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Does Humor Help Us To Be Creative?

"If at first the idea is not absurd, then there's no hope for it." Albert Einstein


Most human beings recognize humor very early in life. My grandson, who is five months old, has been laughing at things for about a month now. He is old enough to know when something is humorously out of whack, like his father making funny sounds and faces, and can distinguish between that and something scary or mundane.


As we grow older, most of us go out of our way to find and experience humor. We search for content on social media that makes us laugh, we watch sitcoms on TV, we seek out friends and life partners with a sense of humor, etc. Humor is fun, and laughing makes us feel good, releasing dopamine and endorphins into our blood that boosts our mood. It’s also a social lubricant that eases the way to healthy relationships. And it makes us feel like everything is okay, we don’t have to take everything so seriously, life is meant to be happy.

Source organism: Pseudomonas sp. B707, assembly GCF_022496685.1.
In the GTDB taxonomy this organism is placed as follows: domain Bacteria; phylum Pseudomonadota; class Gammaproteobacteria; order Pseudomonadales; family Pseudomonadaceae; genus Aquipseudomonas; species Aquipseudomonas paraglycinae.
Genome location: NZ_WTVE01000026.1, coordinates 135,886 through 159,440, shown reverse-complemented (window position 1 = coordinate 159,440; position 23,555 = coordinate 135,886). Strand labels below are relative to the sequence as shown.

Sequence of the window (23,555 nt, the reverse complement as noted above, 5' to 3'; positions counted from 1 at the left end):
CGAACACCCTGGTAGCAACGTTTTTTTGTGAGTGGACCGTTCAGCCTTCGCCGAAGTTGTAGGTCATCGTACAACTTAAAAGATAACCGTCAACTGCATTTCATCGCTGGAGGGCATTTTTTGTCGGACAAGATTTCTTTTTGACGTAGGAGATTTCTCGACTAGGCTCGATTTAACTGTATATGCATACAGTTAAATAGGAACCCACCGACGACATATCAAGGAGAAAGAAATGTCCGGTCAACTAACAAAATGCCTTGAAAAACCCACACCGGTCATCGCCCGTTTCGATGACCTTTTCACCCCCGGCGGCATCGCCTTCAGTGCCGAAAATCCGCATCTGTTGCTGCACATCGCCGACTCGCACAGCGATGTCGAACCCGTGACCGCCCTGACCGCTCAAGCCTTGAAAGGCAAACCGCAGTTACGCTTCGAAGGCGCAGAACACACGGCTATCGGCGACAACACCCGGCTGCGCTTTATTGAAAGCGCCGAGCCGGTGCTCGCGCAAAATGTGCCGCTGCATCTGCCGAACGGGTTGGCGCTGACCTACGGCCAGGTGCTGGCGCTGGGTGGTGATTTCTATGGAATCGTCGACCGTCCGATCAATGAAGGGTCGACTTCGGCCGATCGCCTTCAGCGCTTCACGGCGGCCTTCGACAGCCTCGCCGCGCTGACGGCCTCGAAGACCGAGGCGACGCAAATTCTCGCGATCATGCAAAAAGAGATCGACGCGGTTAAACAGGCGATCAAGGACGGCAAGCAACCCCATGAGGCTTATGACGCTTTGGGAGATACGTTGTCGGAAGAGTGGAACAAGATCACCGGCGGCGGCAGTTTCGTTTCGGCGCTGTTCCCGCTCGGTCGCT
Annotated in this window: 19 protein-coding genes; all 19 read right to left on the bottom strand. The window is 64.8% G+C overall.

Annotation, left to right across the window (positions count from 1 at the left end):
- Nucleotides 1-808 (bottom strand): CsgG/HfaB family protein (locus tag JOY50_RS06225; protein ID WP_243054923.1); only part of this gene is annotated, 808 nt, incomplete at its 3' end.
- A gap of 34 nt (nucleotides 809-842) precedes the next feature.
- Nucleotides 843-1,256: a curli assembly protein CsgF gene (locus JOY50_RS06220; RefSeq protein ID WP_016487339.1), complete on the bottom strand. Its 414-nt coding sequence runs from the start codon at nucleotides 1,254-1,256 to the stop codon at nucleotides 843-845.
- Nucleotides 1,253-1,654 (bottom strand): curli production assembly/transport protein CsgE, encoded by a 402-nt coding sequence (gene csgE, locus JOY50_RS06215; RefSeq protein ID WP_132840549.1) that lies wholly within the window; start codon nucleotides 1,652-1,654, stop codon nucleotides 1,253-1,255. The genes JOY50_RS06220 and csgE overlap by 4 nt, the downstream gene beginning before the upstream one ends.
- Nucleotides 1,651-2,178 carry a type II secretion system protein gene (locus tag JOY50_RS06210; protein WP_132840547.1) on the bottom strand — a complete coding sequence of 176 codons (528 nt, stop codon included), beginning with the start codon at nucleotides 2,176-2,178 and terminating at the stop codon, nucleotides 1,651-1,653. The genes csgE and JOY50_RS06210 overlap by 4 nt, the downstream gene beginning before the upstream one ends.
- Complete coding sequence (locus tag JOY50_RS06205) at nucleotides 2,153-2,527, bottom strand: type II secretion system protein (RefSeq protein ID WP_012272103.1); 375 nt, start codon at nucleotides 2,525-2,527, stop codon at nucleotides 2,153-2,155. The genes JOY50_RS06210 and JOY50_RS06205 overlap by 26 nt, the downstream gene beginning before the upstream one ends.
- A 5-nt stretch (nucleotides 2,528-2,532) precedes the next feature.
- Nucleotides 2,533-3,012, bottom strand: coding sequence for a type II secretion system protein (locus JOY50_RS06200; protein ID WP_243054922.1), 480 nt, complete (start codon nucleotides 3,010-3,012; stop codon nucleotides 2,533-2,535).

We also remember better when something has humor attached to it, and that oftentimes creates something we can share with people close to us. “Remember when?” stories cause our bonds to strengthen as we laugh at the memory of something humorous that we shared in the past. It’s been demonstrated that students who watch a funny movie before a test do significantly better on that test than others they have taken.


But what about humor’s role in our ability to create? 


Not all types of humor contribute to our creativity. There’s release humor, when we laugh at something we mistakenly thought was scary or threatening (“It’s a TIGER!... oh, sorry….it’s a kitten.”), there’s superior humor, as when we laugh at someone else’s misfortune (think slipping on a banana peel). Surprise is usually a component of effective humor. Even knock-knock jokes have some element of surprise in them, and that surprise is part of the fun of humor, and part of what makes us have positive physical feelings, as long as no danger is involved.